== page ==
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Looking out for a future no 1

By Reuters in London | China Daily | Updated: 2016-11-03 07:39

Chinese teenager earning rave reviews from some of the game's biggest names

 Looking out for a future no 1

Chinese teenager Zhao Xintong chalks his cue before making a shot during the English Open in Manchester last month. The talented left-hander made an outstanding clearance of 130 in the opening frame against world champion Ronnie O'Sullivan. [Photo Provided To China Daily]

Chinese teenager Zhao Xintong is as talented as the great Ronnie O'Sullivan was at the same age and will one day be ranked the best snooker player in the world.

That's the prediction of 2013 world championship runner-up Barry Hawkins.

Zhao, a left-hander, made everyone in the game sit up and take notice when he made an outstanding clearance of 130 in the first frame of his English Open second-round clash with O'Sullivan in Manchester last month.

The 19-year-old, who only turned professional this year, went on to take the five-time world champion all the way to a final-frame decider and was unlucky to go down 4-3 to the Englishman.

"Zhao stands out among the Chinese talent that's around in the game," said world No 14 Hawkins.

Looking out for a future no 1

"He's very attacking, goes for a lot of shots, which is probably his downfall at the moment, but I'm sure in time the tactical side will come through and he'll learn that side of things too.

"He's a future world champion and because the two near enough go hand in hand, a future world No 1 as well. There's an air of super confidence about him," said the 37-year-old Hawkins.

"Ronnie also had that when he first came on the scene at 17, 18. Zhao hasn't won the same number of tournaments Ronnie won, but he's the closest thing I've seen to Ronnie at the same age."

Chinese players have excelled in recent weeks with Ding Junhui winning the Shanghai Masters and reaching the final of the International Championship while Liang Wenbo landed the English Open title.

Last year, Ding became the first Asian to reach the world championship final before he was beaten 18-14 by England's Mark Selby.

Buccaneering style

Hawkins, who lost 18-12 in the world final at the Crucible Theatre in Sheffield three years ago when O'Sullivan took the crown for the fifth time, believes it is Zhao's buccaneering style that makes him stand out.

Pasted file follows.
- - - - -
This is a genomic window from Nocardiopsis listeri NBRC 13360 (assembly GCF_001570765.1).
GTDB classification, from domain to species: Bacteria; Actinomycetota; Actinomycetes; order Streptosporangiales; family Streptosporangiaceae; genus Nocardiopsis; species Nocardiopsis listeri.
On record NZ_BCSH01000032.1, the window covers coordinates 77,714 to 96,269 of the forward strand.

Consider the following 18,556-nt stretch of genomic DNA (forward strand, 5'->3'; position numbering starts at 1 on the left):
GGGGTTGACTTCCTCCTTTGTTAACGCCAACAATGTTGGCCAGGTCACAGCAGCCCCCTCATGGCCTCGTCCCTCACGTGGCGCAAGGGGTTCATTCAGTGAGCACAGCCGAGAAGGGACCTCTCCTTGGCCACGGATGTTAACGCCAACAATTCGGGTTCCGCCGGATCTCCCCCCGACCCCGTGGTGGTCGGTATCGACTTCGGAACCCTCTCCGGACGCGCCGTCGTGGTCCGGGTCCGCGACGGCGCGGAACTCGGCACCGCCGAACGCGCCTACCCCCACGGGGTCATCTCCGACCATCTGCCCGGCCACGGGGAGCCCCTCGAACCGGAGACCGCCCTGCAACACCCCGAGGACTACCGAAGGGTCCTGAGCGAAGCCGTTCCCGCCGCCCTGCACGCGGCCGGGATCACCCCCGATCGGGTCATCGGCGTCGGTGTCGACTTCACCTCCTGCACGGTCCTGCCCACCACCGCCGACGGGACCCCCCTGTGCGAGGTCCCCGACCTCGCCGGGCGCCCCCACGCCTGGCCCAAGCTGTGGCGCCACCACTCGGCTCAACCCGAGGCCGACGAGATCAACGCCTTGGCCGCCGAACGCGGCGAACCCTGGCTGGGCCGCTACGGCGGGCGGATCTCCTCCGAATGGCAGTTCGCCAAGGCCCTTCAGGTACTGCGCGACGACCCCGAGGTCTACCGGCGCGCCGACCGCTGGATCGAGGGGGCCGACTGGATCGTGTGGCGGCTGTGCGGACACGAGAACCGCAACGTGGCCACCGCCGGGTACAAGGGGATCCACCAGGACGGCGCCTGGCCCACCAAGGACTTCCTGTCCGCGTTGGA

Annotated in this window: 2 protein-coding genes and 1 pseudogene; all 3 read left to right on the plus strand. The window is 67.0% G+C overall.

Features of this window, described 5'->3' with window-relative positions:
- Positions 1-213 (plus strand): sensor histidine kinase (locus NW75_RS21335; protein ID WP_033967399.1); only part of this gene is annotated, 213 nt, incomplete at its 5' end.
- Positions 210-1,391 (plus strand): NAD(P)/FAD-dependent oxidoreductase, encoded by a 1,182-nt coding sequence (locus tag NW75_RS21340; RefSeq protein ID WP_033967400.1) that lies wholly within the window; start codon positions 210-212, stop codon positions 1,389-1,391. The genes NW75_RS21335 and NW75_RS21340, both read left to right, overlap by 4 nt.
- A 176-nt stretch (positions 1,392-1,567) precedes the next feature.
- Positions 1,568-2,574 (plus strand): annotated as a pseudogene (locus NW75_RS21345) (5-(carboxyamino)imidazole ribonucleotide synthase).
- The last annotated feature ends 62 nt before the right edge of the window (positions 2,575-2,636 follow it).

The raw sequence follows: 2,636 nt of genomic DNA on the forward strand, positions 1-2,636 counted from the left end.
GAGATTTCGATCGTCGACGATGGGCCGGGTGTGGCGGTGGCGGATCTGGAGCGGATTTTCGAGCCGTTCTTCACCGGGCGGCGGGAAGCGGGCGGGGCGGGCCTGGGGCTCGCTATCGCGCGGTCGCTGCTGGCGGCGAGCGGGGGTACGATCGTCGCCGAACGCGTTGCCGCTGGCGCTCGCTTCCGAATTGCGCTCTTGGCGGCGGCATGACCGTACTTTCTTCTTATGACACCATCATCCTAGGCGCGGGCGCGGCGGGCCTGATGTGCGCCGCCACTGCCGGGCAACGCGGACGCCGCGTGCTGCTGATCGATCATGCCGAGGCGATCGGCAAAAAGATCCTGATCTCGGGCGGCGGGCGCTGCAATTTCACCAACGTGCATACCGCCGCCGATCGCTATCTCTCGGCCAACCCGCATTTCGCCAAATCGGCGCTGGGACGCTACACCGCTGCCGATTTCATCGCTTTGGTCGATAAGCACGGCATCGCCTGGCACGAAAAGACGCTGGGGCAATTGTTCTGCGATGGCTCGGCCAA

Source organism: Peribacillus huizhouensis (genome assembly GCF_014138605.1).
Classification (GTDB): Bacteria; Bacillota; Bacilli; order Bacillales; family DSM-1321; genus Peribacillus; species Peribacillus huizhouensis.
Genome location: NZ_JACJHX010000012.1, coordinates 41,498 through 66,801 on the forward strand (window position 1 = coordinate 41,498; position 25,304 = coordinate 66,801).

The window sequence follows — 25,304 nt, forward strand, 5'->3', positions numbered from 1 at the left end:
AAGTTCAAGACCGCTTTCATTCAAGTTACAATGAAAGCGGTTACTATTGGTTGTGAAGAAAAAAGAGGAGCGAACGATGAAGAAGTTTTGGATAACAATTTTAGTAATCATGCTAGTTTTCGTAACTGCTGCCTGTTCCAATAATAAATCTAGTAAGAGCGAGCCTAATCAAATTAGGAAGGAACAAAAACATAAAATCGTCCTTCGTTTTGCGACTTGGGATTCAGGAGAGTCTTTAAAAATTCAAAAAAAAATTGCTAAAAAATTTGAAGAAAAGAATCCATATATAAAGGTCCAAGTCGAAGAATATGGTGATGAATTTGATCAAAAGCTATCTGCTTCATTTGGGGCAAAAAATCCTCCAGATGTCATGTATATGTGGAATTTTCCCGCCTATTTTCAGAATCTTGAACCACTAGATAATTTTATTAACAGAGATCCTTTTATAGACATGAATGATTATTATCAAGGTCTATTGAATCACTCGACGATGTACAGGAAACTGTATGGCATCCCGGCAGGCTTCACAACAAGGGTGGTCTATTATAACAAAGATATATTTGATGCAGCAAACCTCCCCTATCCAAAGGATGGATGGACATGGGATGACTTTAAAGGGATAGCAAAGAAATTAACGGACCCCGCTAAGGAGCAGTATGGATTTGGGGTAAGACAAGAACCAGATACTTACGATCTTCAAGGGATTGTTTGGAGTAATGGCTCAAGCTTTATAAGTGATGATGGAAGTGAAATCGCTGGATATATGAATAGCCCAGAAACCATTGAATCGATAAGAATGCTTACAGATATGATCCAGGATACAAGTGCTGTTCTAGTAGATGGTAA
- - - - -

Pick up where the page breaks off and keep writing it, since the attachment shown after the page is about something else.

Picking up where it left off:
"He's got something extra about him, there's a swagger about him when he's at the table," said Hawkins, who last week became an ambassador for the K Sports multi-sports facility in Kent.

"He's fearless ... probably a little too fearless at the moment.

"Any pot he sees, he goes for. Once he learns the tactical side a bit more he'll be a handful for everybody.

"To give Ronnie a game at his age, and show no fear the way he did, was brilliant. Other snooker players enjoy watching Zhao play, just like they do with Ronnie. And everyone on tour already knows how dangerous an opponent he is."

O'Sullivan was equally impressed with Zhao after edging past the teenager at the English Open.

"I enjoyed watching him," said the 40-year-old Englishman widely recognized as the most naturally gifted snooker player in the history of the game.

"He is such a wonderful player, such a wonderful scorer. He has such a wonderful technique ... and he's got every shot in the book."

Zhao is currently ranked No 85 in the world and likely will need to go through pre-qualifying in order to secure a place at the world championship in April.

Hawkins, by contrast, is looking to maintain a proud appearance record at the Crucible.

"I need to be in the top 16 by the time the world championship comes around to avoid having to pre-qualify," he said.

"From now until then I could do with winning a tournament or at least being ultra consistent, getting to quarterfinals and semifinals to solidify my place in the top 16.

"If I don't get to Sheffield I'll be absolutely gutted ... especially with the record I have. I've been to the Crucible for the last 10 or 11 years so that's definitely something I'd like to keep up."

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